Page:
Darius Khondji’s cinematography is generally effective (albeit often undercut by the diffuse direction and clumsy editing), especially the location filming on the Rio Don Diego and in the Sierra Nevada de Santa Marta of Colombia’s Magdelana Department. Other sequences were done at locales in Northern Ireland. Costumes, set design, props all fare well. The dialogue, as is too often nearly standard nowadays, is frequently mumbled and/or badly recorded. The ambient sound effects of birds and insects are also downplayed, and the brief action sequences–even a piranha attack– don’t generate sufficient adrenaline. Adventure through amber, with earmuffs. ***

At a cost of $30,000,000 (not much considering usual outlays today) it only returned $17,100,000. Reviews were in the main laudatory, but a substantial number of observers fault it as we do, for pulling punches, emotional lethargy and a draining solemnity.


Brave enough to put some Heart into it

Like Fawcett’s expeditions, this ambitious and intriguing enterprise lacks a reliable compass and wanders off the path— disappearing into its subject, its promise evaporating into that vast and alluring region holding the tantalizing treasures of the unrealized wish.

With Tom Holland, Edward Ashley, Ian McDiarmid, Clive Francis, Pedro Coello and a cameo by Franco Nero.


* Fawcett’s friends included H. Rider Haggard and Arthur Conan Doyle. Speaking of archaeological theories, you could tangent-away with the muse that our ongoing dinosaur & Big Monster love may be traced to Percy’s tracks. Doyle apparently based much of his 1912 classic “The Lost World” on the dogged explorer’s lectures, notes and photos from Bolivia. From Fawcett’s memoirs: “…monsters from the dawn of man’s existence might still roam these heights unchallenged, imprisoned and protected by unscalable cliffs. So thought Conan Doyle when later in London I spoke of these hills and showed photographs of them. He mentioned an idea for a novel on Central South America and asked for information, which I told him I should be glad to supply.”  The popular book became the hit 1925 silent film, which catapulted the career of special effects & stop-motion photography magician Willis O’Brien, who gave us King Kong, then protégé Ray Harryhausen, whose creatures in turn inspired countless kids, including one with an exponential-overdrive imagination, Steven Spielberg.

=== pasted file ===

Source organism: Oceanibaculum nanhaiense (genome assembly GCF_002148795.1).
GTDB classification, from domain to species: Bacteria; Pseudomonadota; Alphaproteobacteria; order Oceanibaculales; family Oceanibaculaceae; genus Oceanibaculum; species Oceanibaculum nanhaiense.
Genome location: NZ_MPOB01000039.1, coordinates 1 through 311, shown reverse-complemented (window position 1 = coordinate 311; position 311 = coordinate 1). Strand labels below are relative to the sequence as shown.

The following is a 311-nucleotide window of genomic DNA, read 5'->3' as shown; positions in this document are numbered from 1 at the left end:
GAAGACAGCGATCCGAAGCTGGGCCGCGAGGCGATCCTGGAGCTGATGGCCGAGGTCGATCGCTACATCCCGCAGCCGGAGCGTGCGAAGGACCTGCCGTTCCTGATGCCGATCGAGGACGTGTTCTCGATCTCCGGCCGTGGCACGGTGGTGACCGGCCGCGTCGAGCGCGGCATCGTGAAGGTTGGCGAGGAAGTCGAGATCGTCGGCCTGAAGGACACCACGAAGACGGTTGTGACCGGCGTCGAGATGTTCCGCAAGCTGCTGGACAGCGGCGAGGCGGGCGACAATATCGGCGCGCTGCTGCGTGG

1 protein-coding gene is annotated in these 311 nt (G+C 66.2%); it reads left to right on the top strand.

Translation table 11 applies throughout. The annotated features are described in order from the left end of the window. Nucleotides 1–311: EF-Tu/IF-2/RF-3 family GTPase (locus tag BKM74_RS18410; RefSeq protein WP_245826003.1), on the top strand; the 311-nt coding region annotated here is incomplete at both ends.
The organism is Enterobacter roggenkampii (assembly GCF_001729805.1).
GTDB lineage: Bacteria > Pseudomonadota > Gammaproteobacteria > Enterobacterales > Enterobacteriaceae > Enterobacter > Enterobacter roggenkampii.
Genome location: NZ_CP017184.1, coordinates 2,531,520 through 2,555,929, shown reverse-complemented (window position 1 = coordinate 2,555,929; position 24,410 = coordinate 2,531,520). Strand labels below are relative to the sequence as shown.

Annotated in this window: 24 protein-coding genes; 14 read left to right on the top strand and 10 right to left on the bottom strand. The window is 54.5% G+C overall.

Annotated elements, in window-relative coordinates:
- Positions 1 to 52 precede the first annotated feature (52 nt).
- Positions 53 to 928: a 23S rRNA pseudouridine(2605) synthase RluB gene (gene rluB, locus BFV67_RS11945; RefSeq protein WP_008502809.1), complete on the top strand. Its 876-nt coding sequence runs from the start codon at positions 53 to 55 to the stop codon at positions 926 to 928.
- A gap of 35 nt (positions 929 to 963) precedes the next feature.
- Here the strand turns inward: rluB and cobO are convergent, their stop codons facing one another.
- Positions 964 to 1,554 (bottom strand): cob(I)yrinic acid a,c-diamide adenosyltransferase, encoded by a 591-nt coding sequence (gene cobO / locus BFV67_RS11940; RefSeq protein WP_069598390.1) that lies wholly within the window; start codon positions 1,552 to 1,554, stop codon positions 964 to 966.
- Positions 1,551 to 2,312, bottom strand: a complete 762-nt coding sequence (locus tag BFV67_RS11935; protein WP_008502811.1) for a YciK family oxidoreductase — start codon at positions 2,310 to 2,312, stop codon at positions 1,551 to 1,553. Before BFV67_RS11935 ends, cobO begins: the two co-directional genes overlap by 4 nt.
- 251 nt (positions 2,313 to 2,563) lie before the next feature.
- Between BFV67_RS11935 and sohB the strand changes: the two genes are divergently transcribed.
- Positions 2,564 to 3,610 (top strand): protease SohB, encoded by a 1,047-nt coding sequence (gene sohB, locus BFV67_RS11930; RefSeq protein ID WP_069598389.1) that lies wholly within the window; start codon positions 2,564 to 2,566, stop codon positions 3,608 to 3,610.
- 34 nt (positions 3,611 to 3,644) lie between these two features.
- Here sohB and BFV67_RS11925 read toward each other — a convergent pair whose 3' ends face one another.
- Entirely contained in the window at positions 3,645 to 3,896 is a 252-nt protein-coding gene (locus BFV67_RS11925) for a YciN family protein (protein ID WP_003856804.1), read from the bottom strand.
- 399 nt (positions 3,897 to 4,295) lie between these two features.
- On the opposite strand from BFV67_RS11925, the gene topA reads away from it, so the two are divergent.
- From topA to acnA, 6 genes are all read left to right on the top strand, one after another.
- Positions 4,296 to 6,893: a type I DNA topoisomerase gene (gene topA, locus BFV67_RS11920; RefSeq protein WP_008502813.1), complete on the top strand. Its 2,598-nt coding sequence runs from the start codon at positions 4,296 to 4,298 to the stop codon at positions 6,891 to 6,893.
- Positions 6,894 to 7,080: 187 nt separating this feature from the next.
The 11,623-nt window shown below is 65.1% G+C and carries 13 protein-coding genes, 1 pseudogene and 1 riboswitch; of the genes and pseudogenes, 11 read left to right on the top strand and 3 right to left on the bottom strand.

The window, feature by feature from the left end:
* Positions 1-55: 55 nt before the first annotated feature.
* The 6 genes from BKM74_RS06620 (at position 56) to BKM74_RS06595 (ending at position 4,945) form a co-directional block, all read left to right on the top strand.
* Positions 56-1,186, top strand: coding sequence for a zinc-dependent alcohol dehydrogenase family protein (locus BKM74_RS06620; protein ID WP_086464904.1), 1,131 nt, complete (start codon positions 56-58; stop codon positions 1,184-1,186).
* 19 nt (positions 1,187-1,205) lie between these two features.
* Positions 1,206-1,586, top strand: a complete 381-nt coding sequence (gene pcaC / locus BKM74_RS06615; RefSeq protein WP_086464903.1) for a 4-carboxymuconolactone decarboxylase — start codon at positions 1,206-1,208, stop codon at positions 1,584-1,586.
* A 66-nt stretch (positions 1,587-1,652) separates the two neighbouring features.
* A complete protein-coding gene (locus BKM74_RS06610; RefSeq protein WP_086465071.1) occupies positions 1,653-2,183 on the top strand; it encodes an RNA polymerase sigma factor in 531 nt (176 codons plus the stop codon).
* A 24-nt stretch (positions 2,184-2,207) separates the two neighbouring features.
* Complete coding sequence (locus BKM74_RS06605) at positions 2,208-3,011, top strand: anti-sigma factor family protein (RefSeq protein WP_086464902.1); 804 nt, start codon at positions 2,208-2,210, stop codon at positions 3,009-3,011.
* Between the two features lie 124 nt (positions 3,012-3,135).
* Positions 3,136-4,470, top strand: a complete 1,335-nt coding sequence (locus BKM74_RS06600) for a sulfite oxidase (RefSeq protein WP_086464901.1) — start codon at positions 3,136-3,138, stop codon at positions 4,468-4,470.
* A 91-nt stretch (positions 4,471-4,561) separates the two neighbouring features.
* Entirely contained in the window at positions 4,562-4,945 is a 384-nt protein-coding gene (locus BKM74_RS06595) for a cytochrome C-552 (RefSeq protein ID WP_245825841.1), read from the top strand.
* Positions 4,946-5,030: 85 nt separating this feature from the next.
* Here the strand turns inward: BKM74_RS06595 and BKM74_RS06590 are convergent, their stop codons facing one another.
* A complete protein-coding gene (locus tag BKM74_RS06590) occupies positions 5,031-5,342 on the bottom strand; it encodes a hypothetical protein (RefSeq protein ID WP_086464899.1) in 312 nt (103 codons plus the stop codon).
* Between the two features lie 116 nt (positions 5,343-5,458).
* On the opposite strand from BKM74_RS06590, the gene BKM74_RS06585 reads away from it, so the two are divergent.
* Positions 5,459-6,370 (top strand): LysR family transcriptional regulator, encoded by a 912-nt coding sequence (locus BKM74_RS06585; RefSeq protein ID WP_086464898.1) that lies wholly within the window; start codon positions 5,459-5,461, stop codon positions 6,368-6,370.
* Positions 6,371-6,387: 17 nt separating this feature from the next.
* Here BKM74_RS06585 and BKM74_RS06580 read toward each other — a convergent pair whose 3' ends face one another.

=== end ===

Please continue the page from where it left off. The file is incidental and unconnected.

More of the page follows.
** In recent times, the occasional throwback historical epic gets it right—The Last Of The Mohicans, Braveheart, Kingdom Of Heaven, Titanic, Troy—balancing the feel of the gone-by glory days with just enough cheek to pull in modern audiences who either missed out on or who saw and are starved-for the days of Lawrence Of Arabia and Co., real actual Casts of Thousands, surging music and a “Holy Cow–What A Show!” exit from the theater. More often than not you get the sloppy anachronisms of Pearl Harbor, or God forbid the remakes of Ben-Hur or The Magnificent Seven. Talk about tearing down statues…if you’re going to do that try to put up something else besides a Selfie to replace them.

*** What good is a 7.1 soundtrack if you need to use subtitles to understand characters speaking in casual conversation two feet from each other? This may have reached its sonic underkill in a recent highly-touted WW2 movie where the explosions are loud enough to blow out windows on a nearby freeway but without instruments you can’t make out every other word that Kenneth Branagh (a Shakespearean actor, for cryin’ out loud) says to someone six inches from his mouth. The jungle beckons, indeed…